The Manx Pub on Elgin Street is a beautiful space for a poetry reading, at once intimate and comforting. The Manx also holds a special place in the heart of Ottawa’s poetry community. Instead of the usual bar-side televisions, the Manx boasts large bookshelves stuffed with the works of those who have read at the pub. Changing displays of works by artists like Alootook Ipellie fill the walls. And, as poet Paul Vermeersch tells the packed audience on October 28, it’s the bar where he and his wife went on their first date. The Manx is more than a bar, more than a well-loved basement pub; it’s a metaphor for the poetry community in Ottawa as a whole. Here are familiar faces, but new faces, too—a room so packed that latecomers stand quietly in vestibule, or sit on the floor. This is the annual poetry night presented by Plan 99 in Ottawa, hosting Vermeersh as well as Deanna Young, Julie Bruck, and Hana Shafi.
Deanna Young takes the microphone first, reading from her newest collection Reunion. “Before I came tonight, I wasn’t sure what to read,” she says by way of introduction. “And Paul said, ‘Don’t worry—just shake it up.’ So I’m going to read poems I’ve never read before.” Young's voice has a soothing cadence, matched by the indelible rhythm of her poems—work which builds a tapestry of myth into and around everyday life. Her poems are brutally honest, refusing to shy away from bone-deep fear, blooming into vibrant imagery of damnation and salvation, transformation and stagnation, hope and murder. Life, she seems to say, is full of darkness; there are cruelties, both internal and external, which must be reconciled. “The shadows among us—How will we embrace them now?” she reads. Hanging on the wall behind her, one of Ipellie’s images frames a face reminiscent of Dante’s Inferno—a cavernous mouth split open in a laugh or a scream.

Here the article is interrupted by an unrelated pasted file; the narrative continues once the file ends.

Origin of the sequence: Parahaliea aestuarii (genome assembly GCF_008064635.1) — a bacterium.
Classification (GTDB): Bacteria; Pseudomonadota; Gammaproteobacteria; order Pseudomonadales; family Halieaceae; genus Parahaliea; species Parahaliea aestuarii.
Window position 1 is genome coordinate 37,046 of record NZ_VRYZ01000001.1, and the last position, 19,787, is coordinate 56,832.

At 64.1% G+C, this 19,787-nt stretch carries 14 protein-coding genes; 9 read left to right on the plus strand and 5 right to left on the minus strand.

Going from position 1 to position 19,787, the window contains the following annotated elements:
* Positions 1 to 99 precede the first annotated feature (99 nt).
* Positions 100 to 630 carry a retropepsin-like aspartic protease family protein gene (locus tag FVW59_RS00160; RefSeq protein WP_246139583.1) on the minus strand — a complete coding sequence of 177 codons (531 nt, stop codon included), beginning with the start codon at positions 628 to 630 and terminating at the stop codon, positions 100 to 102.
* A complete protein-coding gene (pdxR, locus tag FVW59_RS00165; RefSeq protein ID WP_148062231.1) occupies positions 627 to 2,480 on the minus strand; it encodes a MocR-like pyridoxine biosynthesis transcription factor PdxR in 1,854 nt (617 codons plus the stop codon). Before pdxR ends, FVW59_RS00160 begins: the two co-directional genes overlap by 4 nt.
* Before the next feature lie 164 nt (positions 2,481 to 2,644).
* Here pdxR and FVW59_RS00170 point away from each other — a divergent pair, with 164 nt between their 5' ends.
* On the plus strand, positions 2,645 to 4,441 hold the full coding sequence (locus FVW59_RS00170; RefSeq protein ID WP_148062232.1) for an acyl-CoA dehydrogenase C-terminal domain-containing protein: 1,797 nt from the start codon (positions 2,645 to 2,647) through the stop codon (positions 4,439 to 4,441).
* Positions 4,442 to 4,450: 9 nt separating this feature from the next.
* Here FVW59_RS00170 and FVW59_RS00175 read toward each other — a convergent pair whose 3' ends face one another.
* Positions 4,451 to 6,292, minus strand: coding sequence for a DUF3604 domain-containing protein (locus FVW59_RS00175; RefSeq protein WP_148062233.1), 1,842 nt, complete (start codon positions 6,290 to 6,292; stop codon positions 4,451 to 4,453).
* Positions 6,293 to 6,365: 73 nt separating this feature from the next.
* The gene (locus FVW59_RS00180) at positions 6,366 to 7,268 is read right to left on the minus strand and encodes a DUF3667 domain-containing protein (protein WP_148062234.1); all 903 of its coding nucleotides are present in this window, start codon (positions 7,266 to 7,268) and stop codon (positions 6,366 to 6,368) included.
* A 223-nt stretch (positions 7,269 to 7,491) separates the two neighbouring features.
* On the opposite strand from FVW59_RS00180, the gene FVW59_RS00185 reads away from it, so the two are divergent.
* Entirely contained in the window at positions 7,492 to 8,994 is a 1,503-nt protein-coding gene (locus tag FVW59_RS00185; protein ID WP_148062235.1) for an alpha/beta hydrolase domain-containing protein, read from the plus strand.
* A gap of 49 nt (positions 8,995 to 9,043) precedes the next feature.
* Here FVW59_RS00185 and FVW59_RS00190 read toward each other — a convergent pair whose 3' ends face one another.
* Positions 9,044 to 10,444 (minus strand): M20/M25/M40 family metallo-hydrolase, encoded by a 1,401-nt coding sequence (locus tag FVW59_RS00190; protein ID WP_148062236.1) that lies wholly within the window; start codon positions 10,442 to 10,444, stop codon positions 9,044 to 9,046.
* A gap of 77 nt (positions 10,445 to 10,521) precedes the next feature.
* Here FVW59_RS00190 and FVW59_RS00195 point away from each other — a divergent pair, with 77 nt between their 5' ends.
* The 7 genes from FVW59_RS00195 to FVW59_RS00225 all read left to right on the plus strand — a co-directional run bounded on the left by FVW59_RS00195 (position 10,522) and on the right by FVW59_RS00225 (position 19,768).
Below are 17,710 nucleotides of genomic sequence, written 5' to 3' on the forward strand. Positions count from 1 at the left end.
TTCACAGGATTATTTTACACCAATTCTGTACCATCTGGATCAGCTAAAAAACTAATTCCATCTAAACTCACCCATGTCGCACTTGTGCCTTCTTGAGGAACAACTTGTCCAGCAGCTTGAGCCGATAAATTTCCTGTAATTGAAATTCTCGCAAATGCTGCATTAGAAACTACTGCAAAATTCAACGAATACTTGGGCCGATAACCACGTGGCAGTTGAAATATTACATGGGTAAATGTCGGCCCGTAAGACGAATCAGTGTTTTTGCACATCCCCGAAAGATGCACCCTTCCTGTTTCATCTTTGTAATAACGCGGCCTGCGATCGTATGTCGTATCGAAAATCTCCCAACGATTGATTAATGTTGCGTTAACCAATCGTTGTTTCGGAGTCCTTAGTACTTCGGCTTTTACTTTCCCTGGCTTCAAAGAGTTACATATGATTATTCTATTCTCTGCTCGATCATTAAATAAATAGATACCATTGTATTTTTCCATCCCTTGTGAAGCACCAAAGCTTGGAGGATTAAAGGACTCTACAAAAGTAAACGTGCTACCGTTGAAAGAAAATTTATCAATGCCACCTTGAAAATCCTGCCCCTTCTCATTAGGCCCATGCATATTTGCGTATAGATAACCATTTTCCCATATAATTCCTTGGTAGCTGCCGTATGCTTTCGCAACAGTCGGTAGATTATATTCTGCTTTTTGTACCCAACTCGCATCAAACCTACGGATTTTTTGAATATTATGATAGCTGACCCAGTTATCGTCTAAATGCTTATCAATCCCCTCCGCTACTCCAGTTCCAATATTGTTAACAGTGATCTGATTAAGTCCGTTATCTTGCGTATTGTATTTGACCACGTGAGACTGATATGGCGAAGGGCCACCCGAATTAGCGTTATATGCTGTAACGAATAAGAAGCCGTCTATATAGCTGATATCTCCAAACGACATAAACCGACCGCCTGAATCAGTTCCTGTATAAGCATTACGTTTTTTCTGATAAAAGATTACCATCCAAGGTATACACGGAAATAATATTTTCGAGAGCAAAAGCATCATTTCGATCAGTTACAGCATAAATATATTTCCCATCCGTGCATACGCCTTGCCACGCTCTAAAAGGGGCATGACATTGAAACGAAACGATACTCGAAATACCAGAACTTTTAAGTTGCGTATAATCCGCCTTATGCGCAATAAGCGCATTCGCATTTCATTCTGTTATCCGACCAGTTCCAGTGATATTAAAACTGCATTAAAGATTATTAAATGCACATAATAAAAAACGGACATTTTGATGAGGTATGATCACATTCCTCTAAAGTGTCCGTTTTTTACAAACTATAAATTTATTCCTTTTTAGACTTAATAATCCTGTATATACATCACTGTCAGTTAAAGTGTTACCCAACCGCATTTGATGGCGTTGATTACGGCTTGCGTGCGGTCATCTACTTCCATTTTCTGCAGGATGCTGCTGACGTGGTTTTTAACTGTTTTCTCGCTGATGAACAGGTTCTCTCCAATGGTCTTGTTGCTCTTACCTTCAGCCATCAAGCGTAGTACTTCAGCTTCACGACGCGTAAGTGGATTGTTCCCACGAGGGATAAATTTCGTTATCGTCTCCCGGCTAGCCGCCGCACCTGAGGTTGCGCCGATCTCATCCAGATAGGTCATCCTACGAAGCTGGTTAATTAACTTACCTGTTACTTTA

Julie Bruck reads next, and her poems, too, attempt to reconcile darkness with hope. The poems she selects are a series of portraits, as gentle as they are sorrowful. One piece is a confession of unkindness towards her mother, who suffers from dementia—a eulogy-in-progress not of her mother, but of their relationship. Another is a portrait of a young man in the wilderness asking her for directions, which, by the end of the poem, we are to understand, direct him in his quest for his own death. Other poems are more whimsical and sentimental but mourning, still, in their own way—odes to the twin fear and hope of raising a teenager, to outdated analogue technology and the lost, remembered sense of film winding or unwinding between the hands.
The last light of the day has long since been coaxed through the small windows of the bar by the time Hana Shafi begins to read, but the soft light of the bar gleams pleasantly up and off the warm copper tables. Shafi has a comforting energy, like the sort of person you feel you can tell anything, and the way she leans into the microphone makes the audience lean forward, too. It’s as though she’s about to give voice to a secret. In a way, Safi does reveal secrets—laying bare anxieties large and small, the sense that she both belongs and is rejected from her own skin, her own neighbourhood, her own art. “Who is going to love us?” one poem demands. “The severe women? The women made of thunder?” Shafi is anything but severe, but the thunder of her voice and her presence ripples through the room, her humour tempered by grief and rage.
Paul Vermeersch, the last reader of the night, is charming in a way that seems almost unreal—standing before a packed room in a teal blazer which somehow lends him both whimsy and gravitas. His poems, from his newest collection Self-Defence for the Brave and Happy, are intended, he says, “to offer a grim hope”—and so they do. He includes nursery rhymes redacted like government documents, fables which warn us away from darkness, from wilderness, from the unknown, and above all insist they transmit information designed to keep the reader safe from danger—whether that danger comes from within or without. “Only stories want us to live. The wolf lies in wait to devour us,” he says, gravely, as though for our own good. “The sun already wants to burn you. Do not provoke it.”
Taken together, these poets and poems remind us of the darkness of our times—murder, danger, violence, and anxiety. But they also remind us of kindness, of human connection, of the ways in which we can and do come together against the dark. Young, Bruck, Shafi, and Vermeersch are quick to frame their poems as cautionary tales—against cruelty, against hopelessness, and against terror. And yet the overall tone of the night convinces us, against all odds, that neither these poets nor their listeners are truly solitary in their quest for a better world. This conclusion alone is a worthy cause for hope.